Buzzing on Yahoo Sports:

MLB Players Better Known by Nicknames

Yahoo Contributor Network

Larry Wayne Jones is retiring after 17 stellar years with the Atlanta Braves. Larry who? With the exception of New York Mets fans, most people would wonder who this Larry person is. Yet fans instantly recognize the name of future Hall of Famer Chipper Jones. "Chipper" is the childhood nickname Jones earned for being "a chip off the old block" in regards to his father.

Baseball has always loved nicknames. From "The Big Unit" to "The Big Hurt," baseball players have been known by some interesting titles over the years. But a few have become so synonymous with their nicknames that it is the only way fans recognize them. And I am not talking about shortening Anthony to Tony. No, these nicknames have pizazz.

Much like Larry Wayne, here is a look at the top 10 nicknamed players of all time:

1. Mookie Wilson (Toronto Blue Jays, New York Mets) 1980-91: William Hayward Wilson has an almost regal ring to it. But this is baseball, therefore he is forever known as "Mookie." Mookie was actually a family nickname from Wilson. Apparently, when Wilson was young, he had an unusual way of pronouncing the word "milk." The nickname stuck, which probably signified he was destined for the big-league stardom. And let's be honest, Mookie is fun to say. Try it.

2. Catfish Hunter (Kansas City A's, Oakland A's, New York Yankees) 1965-79: Born James Augustus Hunter, his given name got him to the majors. But during an interview, the A's owner invented a story about Hunter being an avid fisherman. And one of the all-time great nicknames began.

3. Boog Powell (Baltimore Orioles, Cleveland Indians, Los Angeles Dodgers) 1961-77:

John Wesley Powell was a bit of a handful as a child. This earned him the nickname of "Booger." No, not that kind of booger. Instead, booger was short for boogeyman. While the nickname stuck, I am sure Powell was grateful that the "er" was dropped.

4. Pee Wee Reese (Brooklyn Dodgers, Los Angeles Dodgers) 1940-58: Before Harold Henry Reese was a great baseball player, he was a champion marble player. That is where he earned the nickname, according to his estate's official website.

5. Dizzy Trout (Detroit Tigers, Boston Red Sox, Baltimore Orioles) 1939-57: There may have been other players called "Dizzy," but Paul Howard Trout had the best one-two punch. Seriously, think of the literal interpretation of the full name. Every time I picture a dizzy trout, it makes me chuckle.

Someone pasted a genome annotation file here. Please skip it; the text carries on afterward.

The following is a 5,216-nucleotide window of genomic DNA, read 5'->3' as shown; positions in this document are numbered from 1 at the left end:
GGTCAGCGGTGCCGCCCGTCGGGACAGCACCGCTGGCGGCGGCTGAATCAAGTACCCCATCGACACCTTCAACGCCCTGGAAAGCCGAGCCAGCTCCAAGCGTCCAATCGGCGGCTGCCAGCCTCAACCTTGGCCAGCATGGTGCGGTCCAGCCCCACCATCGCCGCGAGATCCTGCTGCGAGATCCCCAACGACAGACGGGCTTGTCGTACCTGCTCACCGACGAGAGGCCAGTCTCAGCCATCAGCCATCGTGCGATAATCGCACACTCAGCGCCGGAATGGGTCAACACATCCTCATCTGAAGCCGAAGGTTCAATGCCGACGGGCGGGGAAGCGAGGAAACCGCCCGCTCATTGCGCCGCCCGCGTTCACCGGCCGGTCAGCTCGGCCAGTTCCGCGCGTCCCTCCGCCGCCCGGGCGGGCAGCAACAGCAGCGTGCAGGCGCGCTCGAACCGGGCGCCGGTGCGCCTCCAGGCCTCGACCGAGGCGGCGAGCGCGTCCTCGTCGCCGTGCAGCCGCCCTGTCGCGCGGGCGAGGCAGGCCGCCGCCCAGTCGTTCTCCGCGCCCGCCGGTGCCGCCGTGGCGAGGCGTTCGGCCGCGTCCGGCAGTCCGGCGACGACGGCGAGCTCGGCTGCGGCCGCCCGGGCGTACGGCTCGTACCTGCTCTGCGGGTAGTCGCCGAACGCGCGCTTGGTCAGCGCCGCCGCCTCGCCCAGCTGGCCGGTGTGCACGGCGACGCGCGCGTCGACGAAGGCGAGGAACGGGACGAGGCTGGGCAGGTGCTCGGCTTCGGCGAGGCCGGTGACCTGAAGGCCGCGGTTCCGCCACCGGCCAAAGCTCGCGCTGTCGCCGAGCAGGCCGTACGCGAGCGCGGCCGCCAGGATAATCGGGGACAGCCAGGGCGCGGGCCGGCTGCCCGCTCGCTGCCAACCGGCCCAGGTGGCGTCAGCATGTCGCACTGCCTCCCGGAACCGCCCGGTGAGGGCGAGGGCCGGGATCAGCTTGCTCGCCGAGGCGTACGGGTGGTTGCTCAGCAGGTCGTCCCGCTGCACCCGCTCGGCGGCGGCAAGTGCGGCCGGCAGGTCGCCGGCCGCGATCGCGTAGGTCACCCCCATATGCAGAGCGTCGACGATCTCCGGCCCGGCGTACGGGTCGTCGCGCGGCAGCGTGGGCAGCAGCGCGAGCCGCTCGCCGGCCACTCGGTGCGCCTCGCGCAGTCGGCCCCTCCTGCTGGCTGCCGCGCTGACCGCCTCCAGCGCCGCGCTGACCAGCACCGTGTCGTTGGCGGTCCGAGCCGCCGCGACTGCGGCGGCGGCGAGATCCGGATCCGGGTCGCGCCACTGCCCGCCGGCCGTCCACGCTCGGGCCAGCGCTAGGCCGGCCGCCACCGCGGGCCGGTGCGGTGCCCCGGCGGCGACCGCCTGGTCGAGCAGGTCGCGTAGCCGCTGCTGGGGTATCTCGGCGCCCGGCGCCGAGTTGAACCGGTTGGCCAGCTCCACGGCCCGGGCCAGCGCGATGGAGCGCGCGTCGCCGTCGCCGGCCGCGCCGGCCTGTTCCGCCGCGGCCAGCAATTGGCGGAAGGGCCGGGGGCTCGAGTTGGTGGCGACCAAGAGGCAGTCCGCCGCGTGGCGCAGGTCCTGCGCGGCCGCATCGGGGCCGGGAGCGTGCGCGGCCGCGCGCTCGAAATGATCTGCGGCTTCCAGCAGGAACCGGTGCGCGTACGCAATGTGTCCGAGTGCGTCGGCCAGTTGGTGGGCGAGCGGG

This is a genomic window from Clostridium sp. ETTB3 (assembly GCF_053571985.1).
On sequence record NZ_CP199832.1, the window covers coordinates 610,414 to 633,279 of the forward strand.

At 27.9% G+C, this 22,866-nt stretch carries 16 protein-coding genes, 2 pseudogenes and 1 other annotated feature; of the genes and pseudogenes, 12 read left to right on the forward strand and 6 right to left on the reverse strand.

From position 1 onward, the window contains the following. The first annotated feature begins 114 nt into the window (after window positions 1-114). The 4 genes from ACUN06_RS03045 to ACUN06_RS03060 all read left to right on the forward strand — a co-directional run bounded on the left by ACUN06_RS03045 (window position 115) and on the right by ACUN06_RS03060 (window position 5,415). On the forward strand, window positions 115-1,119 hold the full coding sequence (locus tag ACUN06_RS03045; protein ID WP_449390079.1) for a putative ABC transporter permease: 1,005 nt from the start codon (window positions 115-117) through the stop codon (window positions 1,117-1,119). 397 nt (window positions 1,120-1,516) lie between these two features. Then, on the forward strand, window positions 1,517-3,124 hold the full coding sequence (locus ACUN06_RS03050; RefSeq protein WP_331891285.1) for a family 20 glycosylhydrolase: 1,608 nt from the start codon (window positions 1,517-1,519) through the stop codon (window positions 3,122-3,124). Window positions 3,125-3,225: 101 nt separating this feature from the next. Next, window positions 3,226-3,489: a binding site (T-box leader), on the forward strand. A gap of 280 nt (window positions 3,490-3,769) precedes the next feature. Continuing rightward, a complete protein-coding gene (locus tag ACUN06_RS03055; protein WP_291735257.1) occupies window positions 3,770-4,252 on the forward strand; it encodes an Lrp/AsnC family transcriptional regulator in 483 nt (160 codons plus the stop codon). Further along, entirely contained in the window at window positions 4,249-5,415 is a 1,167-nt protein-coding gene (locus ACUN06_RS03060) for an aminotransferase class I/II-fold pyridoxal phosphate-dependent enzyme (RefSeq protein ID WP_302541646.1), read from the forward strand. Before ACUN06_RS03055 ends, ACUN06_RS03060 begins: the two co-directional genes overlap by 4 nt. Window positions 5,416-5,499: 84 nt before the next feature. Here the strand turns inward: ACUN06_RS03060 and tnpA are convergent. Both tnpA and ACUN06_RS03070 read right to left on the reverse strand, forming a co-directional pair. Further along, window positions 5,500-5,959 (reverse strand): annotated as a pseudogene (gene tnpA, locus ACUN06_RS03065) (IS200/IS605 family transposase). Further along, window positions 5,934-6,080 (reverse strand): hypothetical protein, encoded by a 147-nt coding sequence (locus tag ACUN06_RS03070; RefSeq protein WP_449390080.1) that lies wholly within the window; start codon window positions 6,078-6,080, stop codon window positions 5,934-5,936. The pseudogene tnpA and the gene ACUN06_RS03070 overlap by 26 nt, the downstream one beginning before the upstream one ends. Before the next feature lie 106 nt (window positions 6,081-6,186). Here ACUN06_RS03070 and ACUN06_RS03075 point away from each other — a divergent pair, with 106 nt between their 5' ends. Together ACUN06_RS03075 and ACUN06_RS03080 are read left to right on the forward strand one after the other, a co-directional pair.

6. Pie Traynor (Pittsburgh Pirates) 1920-1937: Growing up, Harold Joseph Traynor had a thing for pie. This led to a childhood nickname that would follow him throughout his career. Much like Catfish Hunter and Dizzy Trout, Traynor's last name sets him apart. I am not sure what is involved, but I would like to be a pie trainer as well.

7. Gabby Hartnett (Chicago Cubs, New York Giants) 1922-41: Charles Leo Hartnett must have been quite a talker to earn the nickname "Gabby." But it stuck, and we are glad it did.

8. Yogi Berra (New York Yankees, New York Mets) 1946-65: Lawrence Peter Berra is one of the most colorful figures in baseball history. He received the nickname "Yogi" from a childhood friend. The friend mentioned that Berra resembled a Hindu yogi in a movie. Somehow, the name followed him for life.

9. Chili Davis (California Angels, San Francisco Giants, Minnesota Twins, New York Yankees, Kansas City Royals) 1981-99: Charles Theodore Davis had one of my favorite nicknames of all time. In fact, I was unaware he had not been christened "Chili" by his parents until I flipped over his baseball card. For years, I annoyed people by adding "Davis" every time the word "chili" or "chilly" was used.

10. Chipper Jones (Atlanta Braves) 1995-2012: Larry Wayne Jones will always be Chipper. His father must be one heck of a guy if Chipper is a chip off the old block.

Christopher Beheler is a Georgia native and lifelong Atlanta Braves fan.

Sign up for Yahoo Fantasy Football
View Comments (10)